This past Monday, Fourth Amendment watchers began gathering at the Supreme Court on the eve of oral argument in United States v. Jones. Narrowly, the case was to resolve a circuit split on whether law enforcement can surreptitiously place a GPS device on a car, and then monitor movements for an extended period of time. More broadly, Jones presents the Court with a vexing question: Does modern technology necessitate a stronger Fourth Amendment? Justice Alito succinctly summarized the issue when he noted that Fourth Amendment protection has historically relied on the logistical impossibility of institutionalized surveillance, a reliance that has become misplaced as new technologies emerge.
Early in oral arguments, the Court grappled with whether or not Jones could be decided on the narrow ground that police had committed a trespass. In fact, the Court returned to that question later, asking counsel for Respondent Antoine Jones whether 1) affixing a GPS device to a license plate, rather than the undercarriage of the car, would effect a trespass; and 2) whether affixing an inert device would effect a Fourth Amendment violation. Justice Alito pressed his peers to consider the broader question. He noted that this particular trespass would have nominal effect if not for the character of its consequences. That is, if not for the information gathering process it enabled.
To advance the government’s argument, Deputy Solicitor General Michael Dreeben relied heavily on United States v. Knotts. Dreeben argued that the warrantless use of GPS was squarely within a range of practices already recognized as constitutional. In Knotts, the Court announced that: “A person traveling in an automobile on public thoroughfares has no reasonable expectation of privacy in his movements from one place to another.” On Tuesday, however, the Court appeared uneasy with the government’s reliance on Knotts and suggested many grounds for distinguishing the case. The police in Knotts, for example, had surveilled their suspect on a single journey. Further, the beeper that police attached to the suspect’s car still required them to remain within a delimited proximity of the suspect’s vehicle. Visual contact was unnecessary, but police could not—as Chief Justice Roberts noted—merely sit in headquarters. The government responded to the Chief’s assertion that GPS technology is “dramatically different” from the beepers used in Knotts by resting on outcomes. GPS “doesn’t expose anything . . . that isn’t already exposed to public view for anyone who want[s] to watch.”
Factual distinctions aside, Justice Scalia provided theoretical grounds for departing from Knotts. After expressing frustration with precedent established by United States v. Katz, which injected privacy into the Fourth Amendment by holding that a Fourth Amendment violation occurs whenever a reasonable expectation of privacy is violated, Justice Scalia said,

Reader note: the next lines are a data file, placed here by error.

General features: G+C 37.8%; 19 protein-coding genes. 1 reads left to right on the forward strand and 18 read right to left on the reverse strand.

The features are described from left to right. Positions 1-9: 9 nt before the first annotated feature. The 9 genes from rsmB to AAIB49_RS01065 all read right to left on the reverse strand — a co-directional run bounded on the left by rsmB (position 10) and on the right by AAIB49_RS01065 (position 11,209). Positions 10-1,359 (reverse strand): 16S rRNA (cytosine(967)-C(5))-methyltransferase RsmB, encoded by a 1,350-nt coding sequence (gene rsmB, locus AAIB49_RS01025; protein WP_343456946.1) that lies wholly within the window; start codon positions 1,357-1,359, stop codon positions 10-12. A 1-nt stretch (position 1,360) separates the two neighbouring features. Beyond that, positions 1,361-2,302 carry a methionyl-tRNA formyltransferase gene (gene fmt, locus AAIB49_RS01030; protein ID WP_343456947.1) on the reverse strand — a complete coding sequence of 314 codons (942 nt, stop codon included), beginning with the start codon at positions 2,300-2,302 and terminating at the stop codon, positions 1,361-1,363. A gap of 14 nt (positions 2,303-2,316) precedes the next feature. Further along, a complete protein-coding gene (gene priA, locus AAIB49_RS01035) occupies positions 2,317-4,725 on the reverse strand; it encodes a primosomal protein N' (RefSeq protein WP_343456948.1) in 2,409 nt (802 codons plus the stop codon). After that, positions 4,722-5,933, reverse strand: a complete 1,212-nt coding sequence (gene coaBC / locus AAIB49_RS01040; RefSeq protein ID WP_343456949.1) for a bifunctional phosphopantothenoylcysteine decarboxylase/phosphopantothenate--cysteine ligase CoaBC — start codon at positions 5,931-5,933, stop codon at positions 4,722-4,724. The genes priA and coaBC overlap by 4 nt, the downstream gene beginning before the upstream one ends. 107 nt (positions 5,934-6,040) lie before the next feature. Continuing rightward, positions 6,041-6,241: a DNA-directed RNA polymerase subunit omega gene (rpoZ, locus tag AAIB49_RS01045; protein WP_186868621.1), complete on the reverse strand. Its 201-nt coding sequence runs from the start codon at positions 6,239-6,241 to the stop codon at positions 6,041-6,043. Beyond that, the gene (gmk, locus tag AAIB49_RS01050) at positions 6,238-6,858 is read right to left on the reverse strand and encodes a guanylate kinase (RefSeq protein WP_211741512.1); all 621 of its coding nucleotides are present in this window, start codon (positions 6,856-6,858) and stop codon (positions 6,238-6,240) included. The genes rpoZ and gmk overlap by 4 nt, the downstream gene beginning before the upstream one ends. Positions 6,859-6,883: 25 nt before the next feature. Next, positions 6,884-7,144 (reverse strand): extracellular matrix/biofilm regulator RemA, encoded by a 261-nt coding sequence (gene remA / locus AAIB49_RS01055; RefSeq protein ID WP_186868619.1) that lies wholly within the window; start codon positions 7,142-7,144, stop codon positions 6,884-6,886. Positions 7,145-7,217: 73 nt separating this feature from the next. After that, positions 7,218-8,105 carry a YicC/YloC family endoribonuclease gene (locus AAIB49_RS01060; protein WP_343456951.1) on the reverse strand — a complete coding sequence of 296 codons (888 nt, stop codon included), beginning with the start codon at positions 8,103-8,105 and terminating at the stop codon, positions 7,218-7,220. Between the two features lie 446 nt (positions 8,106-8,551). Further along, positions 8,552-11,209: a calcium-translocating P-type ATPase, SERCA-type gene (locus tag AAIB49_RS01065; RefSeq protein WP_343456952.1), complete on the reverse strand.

It is one thing to add that privacy concept to the Fourth Amendment as it originally existed and it is quite something else to use that concept to narrow the Fourth Amendment from what it originally meant.
Despite his reluctance to recognize the government’s doctrinal argument, Justice Scalia did question whether this issue was one for the legislatures. Given the line-drawing problems that surfaced when the Court tried to establish the difference between monitoring a single journey, and monitoring of a more systematic character, the political approach could have some traction. Justice Scalia captured the line-drawing problem well by analogizing to a simple mathematical axiom. If monitoring for one day presents no constitutional problem, then monitoring for thirty presents no constitutional problem, because 100 x 0 = 0. That assessment differs markedly from one that Chief Justice Roberts drew out of the Respondent’s brief, that one day’s monitoring is a tile, but a month’s is a mosaic. Of course Justice Scalia’s political approach may have other benefits. Technological change occurs rapidly, and trusting legislators to regulate would likely allow for more flexible oversight.
Administrability concerns aside, the Court expressed real concern with the “1984 scenario.” Justice Breyer asserted that systematic, institutionalized surveillance might be unreasonable, even if there was no individual violation of a right to privacy. He said,
If you win this case then there is nothing to prevent the police or the government from monitoring 24 hours a day the public movement of every citizen of the United States. . . . And no one, at least very rarely, sends human beings to follow people 24 hours a day. That occasionally happens. But with the machines, you can.
Justice Sotomayor added that the government seemed to be advocating dragnet surveillance, surveillance similar to the type that the Framers hoped to prohibit by forbidding general warrants.
Ultimately, genuine uncertainty pervaded the Court. Justices seemed hesitant to resolve the case on narrow grounds, but skeptical that a principled line could be drawn. Because the case implicates other forms of surveillance—like closed circuit television, which is used in Britain—it has attracted lots of attention. The Jones case will likely turn on whether institutionalized surveillance is unreasonable, whether it violates a threshold expectation of privacy. If it does, the Justices may adopt the government’s alternative argument: that police need reasonable suspicion to monitor without consent. The Justices may also simply require a warrant.